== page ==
VFR’s have always been popular motorcycles, going right back to the first batch that hit the streets in 1986. The reason for this is that they’re so versatile. They’re a unique breed of motorcycle, and the latest version continues that theme. If you’re the kind of rider who wants a machine that’ll commute, tour, scratch and deliver 50mpg, then this one’s for you. The crazy thing is that it’ll genuinely tackle most riding challenges commendably, whilst looking superb and sounding exceptional.
The additions of Traction Control and five-stage heated grips, as standard, will no doubt make this already fantastic package even more desirable, especially when you consider it’s priced at £10,499. You’re getting a lot of bike for your money.
But it’s not just about the quantity of tech your getting; it’s the way in which it’s delivered. The finish on the VFR is fantastic. It will put most bikes’ build quality to shame, because so much attention to detail has been paid to the way it looks. The new styling is easy on the eye, but it’s when you get a bit closer that you realise the nice little touches which make this bike stand out. Take the VIN-plate, for example. It’s situated on the right side of the frame and it’s tacked on by two gold-headed pins. Continuing with that gold theme, the wheels are also treated to such a finish, along with the cylinders’ rocker covers, crankcases and the top yoke. It gives the bike a regal feel, regardless of whether you opt for the black, red or white colour options.
One of the nicest features on the bike has to be the dash: Smack in the middle is a large analogue rev-counter, shouldered by an abundance of info on multiple digital displays. Cleverly, the display’s backing is black, with the info in gold. This means that it’s constantly clear and easy to read, regardless of how strong the sun is. A small, yet significant feature which reflects how well considered this bike is.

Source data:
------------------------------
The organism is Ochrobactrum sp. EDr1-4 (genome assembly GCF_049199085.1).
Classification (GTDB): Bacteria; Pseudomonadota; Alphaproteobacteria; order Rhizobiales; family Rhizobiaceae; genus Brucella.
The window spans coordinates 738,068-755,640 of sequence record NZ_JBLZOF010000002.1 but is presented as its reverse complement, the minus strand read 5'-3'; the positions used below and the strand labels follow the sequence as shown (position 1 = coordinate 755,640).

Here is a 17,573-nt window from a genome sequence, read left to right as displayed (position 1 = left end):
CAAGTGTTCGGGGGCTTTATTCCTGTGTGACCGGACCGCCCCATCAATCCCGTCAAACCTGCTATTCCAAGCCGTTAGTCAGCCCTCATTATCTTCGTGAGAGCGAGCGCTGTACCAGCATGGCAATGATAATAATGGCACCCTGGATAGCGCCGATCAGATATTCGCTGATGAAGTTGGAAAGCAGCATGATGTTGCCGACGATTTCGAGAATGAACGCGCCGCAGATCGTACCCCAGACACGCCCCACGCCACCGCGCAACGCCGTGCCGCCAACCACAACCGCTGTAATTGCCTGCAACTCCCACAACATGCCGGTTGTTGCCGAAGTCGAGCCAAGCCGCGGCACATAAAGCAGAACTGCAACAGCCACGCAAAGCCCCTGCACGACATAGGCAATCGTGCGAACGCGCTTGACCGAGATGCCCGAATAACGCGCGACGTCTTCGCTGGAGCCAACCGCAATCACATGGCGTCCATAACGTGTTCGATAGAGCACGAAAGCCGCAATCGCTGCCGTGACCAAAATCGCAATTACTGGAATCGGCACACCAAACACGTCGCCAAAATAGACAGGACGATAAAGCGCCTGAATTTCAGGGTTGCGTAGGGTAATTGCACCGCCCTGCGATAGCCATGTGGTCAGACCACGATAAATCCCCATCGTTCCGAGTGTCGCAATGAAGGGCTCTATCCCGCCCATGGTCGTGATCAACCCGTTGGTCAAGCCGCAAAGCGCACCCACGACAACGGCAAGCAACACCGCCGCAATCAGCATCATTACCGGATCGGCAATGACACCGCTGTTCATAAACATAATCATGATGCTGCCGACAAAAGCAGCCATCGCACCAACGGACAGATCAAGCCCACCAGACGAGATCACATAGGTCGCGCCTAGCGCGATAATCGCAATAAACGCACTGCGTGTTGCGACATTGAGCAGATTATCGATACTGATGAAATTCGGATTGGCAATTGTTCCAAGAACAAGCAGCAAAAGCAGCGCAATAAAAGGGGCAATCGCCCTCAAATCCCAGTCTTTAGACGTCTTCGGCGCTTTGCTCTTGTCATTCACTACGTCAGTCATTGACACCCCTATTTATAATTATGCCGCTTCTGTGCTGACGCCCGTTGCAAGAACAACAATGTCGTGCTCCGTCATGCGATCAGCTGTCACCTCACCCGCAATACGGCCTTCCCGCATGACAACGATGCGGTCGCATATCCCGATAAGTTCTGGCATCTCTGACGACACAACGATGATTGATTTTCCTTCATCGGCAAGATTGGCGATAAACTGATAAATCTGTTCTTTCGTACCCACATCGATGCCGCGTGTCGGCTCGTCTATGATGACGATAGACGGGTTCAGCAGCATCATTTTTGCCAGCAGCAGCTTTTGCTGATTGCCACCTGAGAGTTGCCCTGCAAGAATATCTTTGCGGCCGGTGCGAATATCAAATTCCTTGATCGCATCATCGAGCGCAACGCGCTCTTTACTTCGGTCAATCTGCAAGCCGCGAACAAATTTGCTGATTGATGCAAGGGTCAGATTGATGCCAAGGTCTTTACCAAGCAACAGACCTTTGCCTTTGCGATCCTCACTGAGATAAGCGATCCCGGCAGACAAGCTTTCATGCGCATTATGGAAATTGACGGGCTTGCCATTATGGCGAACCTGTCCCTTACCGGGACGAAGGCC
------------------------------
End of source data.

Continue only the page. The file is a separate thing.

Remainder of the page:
What’s it like to ride…
The Honda delivers a premium riding experience, though that was always to be expected. This is a flagship model for the Japanese brand and that’s reflected in every turn of the wheel. It’s hard to pick fault without getting too finicky, and pointing out small niggles such as the Traction Control button, which looks a little bit of an afterthought.
Overall, it’s highly commendable, providing a great range of power throughout the revs, strong handling abilities worthy of track or town demands, and a fantastic image. The tech’s reasonable enough, although I did find myself lusting after cruise control on a particular motorway stretch. But you can’t have it all.
It’s a workhorse for every environment and it’s a fun and comfortable bike to ride. My 5’ 9” frame slotted in nicely with the bike’s ergonomic package, which sports 13mm taller bars over the previous generation, along with an accommodatingly low seat and not too rearward faced pegs. The new bike has a fuel capacity of 21.5 litres, with a claimed range of over 215 miles between fill-ups. Tucked in behind the bike’s generous fairing and screen, I’m sure that’s a distance that wouldn’t require too much aching to master.
Tested By: Bruce Wilson
Engine: Liquid-cooled DOHC 90° V4
Power: 105bhp (78kW)@10,250rpm
Torque: 55lb-ft (75Nm)@8,500rpm
Seat height: 789/809mm
Tank size: 21.5litres